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TitleLow temperature S0 biomineralization at a supraglacial spring system in the Canadian High Arctic
AuthorGleeson, D F; Williamson, C; Grasby, S E; Pappalardo, R T; Spear, J R; Templeton, A S
SourceGeobiology vol. 9, no. 4, 2011 p. 360-375,
Alt SeriesEarth Sciences Sector, Contribution Series 20110179
Mediapaper; on-line; digital
File formatpdf
AreaBorup Fiord; Ellesmere Island
Lat/Long WENS-81.6667 -81.5000 81.0333 81.0000
Subjectshydrogeology; geochemistry; environmental geology; sulphur; sulphur water; sulphur content; springs; spring water geochemistry
Illustrationslocation maps; photographs; tables; pie charts; photomicrographs
ProgramGEM: Geo-mapping for Energy and Minerals, Sverdrup Sedimentary Basin
Released2011 05 19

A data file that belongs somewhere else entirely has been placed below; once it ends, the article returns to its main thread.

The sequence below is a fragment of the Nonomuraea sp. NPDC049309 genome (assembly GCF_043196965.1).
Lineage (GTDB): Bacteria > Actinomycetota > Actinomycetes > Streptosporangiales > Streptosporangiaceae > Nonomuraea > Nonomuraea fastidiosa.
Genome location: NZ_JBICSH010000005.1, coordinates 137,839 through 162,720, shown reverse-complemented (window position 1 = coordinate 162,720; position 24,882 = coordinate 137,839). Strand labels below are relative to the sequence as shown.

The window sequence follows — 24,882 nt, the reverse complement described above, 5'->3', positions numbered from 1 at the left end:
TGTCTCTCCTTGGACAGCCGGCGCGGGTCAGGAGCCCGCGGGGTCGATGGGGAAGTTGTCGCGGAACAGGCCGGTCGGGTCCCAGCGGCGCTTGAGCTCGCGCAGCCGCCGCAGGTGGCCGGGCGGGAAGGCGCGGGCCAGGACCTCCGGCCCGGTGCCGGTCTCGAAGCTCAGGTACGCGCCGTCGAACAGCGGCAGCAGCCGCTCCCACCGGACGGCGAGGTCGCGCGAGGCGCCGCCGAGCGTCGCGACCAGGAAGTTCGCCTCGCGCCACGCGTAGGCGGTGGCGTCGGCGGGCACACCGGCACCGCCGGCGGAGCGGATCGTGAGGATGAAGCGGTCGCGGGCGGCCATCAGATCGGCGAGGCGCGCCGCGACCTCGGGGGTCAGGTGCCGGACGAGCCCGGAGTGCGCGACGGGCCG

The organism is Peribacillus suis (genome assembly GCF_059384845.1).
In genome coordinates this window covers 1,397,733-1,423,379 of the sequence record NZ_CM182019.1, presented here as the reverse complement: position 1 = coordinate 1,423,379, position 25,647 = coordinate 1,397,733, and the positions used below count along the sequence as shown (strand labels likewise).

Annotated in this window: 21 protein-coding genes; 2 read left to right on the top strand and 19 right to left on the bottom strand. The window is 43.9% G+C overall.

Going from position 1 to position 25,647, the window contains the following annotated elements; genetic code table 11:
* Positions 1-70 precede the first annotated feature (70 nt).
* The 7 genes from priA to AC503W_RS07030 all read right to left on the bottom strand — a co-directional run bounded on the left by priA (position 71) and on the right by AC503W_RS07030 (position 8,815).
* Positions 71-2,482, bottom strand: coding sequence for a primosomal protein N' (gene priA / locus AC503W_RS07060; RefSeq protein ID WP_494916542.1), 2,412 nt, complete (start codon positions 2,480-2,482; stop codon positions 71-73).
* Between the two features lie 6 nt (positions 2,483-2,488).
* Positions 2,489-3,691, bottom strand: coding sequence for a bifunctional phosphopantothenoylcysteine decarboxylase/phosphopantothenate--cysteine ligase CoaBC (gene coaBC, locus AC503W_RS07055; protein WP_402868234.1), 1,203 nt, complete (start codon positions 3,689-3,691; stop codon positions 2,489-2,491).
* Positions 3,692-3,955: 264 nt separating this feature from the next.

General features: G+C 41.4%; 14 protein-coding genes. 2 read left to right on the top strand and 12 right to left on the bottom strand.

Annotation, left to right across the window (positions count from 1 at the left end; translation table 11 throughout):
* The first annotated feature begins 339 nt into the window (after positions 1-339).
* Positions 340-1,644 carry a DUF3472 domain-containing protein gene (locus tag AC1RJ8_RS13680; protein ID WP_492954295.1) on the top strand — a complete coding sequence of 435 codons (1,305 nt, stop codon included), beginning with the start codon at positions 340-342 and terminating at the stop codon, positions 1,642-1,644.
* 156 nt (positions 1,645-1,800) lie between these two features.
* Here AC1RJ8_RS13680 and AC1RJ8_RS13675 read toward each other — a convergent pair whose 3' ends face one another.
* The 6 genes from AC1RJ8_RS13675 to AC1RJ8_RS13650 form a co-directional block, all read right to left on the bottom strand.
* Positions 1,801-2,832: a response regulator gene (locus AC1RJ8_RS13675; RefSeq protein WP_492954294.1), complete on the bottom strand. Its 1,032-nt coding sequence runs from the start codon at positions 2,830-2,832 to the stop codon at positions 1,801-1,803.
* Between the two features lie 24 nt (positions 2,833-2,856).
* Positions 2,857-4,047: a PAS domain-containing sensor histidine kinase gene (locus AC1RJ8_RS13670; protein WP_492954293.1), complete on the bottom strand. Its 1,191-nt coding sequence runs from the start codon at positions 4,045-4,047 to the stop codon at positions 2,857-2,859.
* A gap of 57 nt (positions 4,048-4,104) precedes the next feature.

AbstractElemental sulfur (S0) is deposited each summer onto surface ice at Borup Fiord pass on Ellesmere Island, Canada, when high concentrations of aqueous H2S are discharged from a supraglacial spring system. 16S rRNA gene clone libraries generated fromsulfur deposits were dominated by b-Proteobacteria, particularly Ralstonia sp. Sulfur-cycling micro-organisms such as Thiomicrospira sp., and e-Proteobacteria such as Sulfuricurvales and Sulfurovumales spp. were also abundant. Concurrent cultivation experiments isolated psychrophilic, sulfide-oxidizing consortia, which produce S0 in opposing gradients of Na2S and oxygen. 16S rRNA gene analyses of sulfur precipitated in gradient tubes show stable sulfur-biomineralizing consortia dominated by Marinobacter sp. in association with Shewanella, Loktanella, Rubrobacter, Flavobacterium, and Sphingomonas spp. Organisms closely related to cultivars appear in environmental 16S rRNA clone libraries; none currently known to oxidize sulfide. Once consortia were simplified to Marinobacter and Flavobacteria spp. through dilution-to-extinction and agar removal, sulfur biomineralization continued. Shewanella, Loktanella, Sphingomonas, and Devosia spp. were also isolated on heterotrophic media, but none produced S0 alone when reintroduced to Na2S gradient tubes. Tubes inoculated with a Marinobacter and Shewanella spp. co-culture did show sulfur biomineralization, suggesting that Marinobacter may be the key sulfide oxidizer in laboratory experiments. Light, florescence and scanning electron microscopy of mineral aggregates produced in Marinobacter experiments revealed abundant cells,with filaments and sheaths variably mineralized with extracellular submicron sulfur grains; similar biomineralization was not observed in abiotic controls. Detailed characterization of mineral products associated with low temperature microbial sulfur-cycling may provide biosignatures relevant to future exploration of Europa and Mars.